While there is, as is invariably pointed out, something mechanical and impersonal about Seurat's figures, their geometric simplicity also speaks to an aspect of our pleasure in being in the world-- to the blunt physical authority that we experience as we walk down the street, to the sense that each of us has of being a relatively uncomplicated able-bodied structure that holds a place in the world. Seurat's figures are not just cogs in a machine; they command their space, they make their space. And if their relationship to the world is anything but simple, it finally suggests the complexities and the ambiguities of a modern pastoral, the renewal of an ancient and fluid theme that embraces the hard work of Hesiod's Works and Days, the tragic recognitions of Poussin's Et In Arcadia Ego, as well as the yearning for an almost unthinking sense of unity with the natural world.

La Grande Jatte is an essay in the grand manner and its discontents. I believe that there are paintings by Seurat that are greater; the much smaller Circus Sideshow, his vision of the entrance to a small circus seen at dusk, is as heroically inevitable a composition and one that feels, at least to me, more deeply knit together, more profoundly felt. But La Grande Jatte, especially when seen surrounded by all the studies, has a boldness of ambition and an internal complexity that plunges us deep into the hopes and the anxieties of the fin-desicle that was the anteroom of the world as we know it. This is an essential avowal of the modern imagination, the work of a man who wanted to unite art and society, tradition and modernity, and aimed to do so with an audacity that maybe only a young man could really muster. So it is no surprise that often, when artists have dreamed of making something enduring of the world around them, they have turned to La Grande Jatte--from Nadelman in his wooden sculptures of New Yorkers of the 1920s to Balthus in his Passage du Commerce Saint-Andr, the vision of Left Bank life in the 1950s that builds so persuasively on Seurat's view of urban experience.

This exhibition will not be seen anywhere but in Chicago, since La Grande Jatte, which is in delicate condition, has not traveled since 1958. I do wish that a smaller show, including all the studies for La Grande Jatte, could have moved from Chicago to New York: taken together, even without the crowning canvas in their midst, these studies constitute an exhibition that would have emboldened the best artists working on the East Coast. Contemporary artists, in their desire to make sense at once of the past and the present, are sometimes all too quick to imagine that tradition has a logic that they can penetrate in an orderly way--that there is some simple equation that will enable them to unite the old and the new. The young man who worked at all those studies for La Grande Jatte may have claimed that he was looking for a logical method, but in fact he eschewed predictable equations and understood that it was only through a profoundly empirical process that tradition and modernity would ultimately be joined. He appreciated the sparkle of light on water as well as the formality of ancient art; he understood the importance of a full blast of color as well as the austerity of black and white. And there is a lesson to be discovered in his insistence on going in several directions--sometimes almost simultaneously.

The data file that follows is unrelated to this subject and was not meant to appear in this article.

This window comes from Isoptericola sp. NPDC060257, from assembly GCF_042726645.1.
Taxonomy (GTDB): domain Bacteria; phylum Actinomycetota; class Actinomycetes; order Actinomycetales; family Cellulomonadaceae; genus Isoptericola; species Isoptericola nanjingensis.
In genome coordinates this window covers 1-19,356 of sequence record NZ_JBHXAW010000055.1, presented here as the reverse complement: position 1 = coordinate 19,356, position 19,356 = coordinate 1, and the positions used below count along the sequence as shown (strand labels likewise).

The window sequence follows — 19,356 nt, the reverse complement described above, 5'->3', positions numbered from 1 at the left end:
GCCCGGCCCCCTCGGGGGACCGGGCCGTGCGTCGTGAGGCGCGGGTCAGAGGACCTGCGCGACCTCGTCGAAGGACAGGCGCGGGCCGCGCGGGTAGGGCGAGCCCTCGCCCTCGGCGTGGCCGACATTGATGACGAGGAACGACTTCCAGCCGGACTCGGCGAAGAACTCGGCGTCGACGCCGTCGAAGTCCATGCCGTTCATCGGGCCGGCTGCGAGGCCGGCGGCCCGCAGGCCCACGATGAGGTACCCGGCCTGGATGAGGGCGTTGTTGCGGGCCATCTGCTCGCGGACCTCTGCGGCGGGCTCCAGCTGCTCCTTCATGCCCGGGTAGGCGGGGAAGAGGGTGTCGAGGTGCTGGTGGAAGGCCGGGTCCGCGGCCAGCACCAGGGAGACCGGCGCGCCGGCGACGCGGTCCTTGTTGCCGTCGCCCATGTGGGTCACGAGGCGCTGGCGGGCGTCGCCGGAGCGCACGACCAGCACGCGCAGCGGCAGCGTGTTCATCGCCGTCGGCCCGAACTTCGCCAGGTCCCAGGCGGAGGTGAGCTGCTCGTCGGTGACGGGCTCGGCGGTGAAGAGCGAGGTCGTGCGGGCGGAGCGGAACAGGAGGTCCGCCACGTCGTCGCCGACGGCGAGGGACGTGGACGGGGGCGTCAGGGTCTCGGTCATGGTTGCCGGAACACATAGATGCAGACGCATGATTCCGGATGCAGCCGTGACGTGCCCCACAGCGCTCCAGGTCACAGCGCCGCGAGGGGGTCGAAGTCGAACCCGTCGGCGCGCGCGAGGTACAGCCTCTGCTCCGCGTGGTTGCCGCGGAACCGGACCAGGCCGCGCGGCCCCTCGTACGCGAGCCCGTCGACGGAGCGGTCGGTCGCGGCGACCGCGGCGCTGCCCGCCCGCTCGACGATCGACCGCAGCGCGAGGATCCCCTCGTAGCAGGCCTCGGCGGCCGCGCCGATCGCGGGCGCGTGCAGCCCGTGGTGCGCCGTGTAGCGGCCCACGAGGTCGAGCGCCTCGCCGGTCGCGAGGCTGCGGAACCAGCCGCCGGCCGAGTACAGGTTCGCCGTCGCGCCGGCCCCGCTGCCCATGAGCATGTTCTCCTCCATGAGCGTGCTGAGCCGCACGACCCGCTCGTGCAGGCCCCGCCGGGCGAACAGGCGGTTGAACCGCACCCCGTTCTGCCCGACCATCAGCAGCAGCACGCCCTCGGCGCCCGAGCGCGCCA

The union of tradition and modernity was not a program that Seurat laid out in La Grande Jatte so much as it was an effect of the imagination that quite simply had to be seen to be believed. Robert Herbert has observed that Seurat is "one of those rare artists who make conservatism into a vehicle for revolutionary change." Those words land with a particular force right now, for a revolutionary conservative--a conservative who is open-minded and forthright and unafraid of new experiences--is probably the only kind of artist who can any longer make a difference.


This article originally ran in the July 26, 2004, issue of the magazine.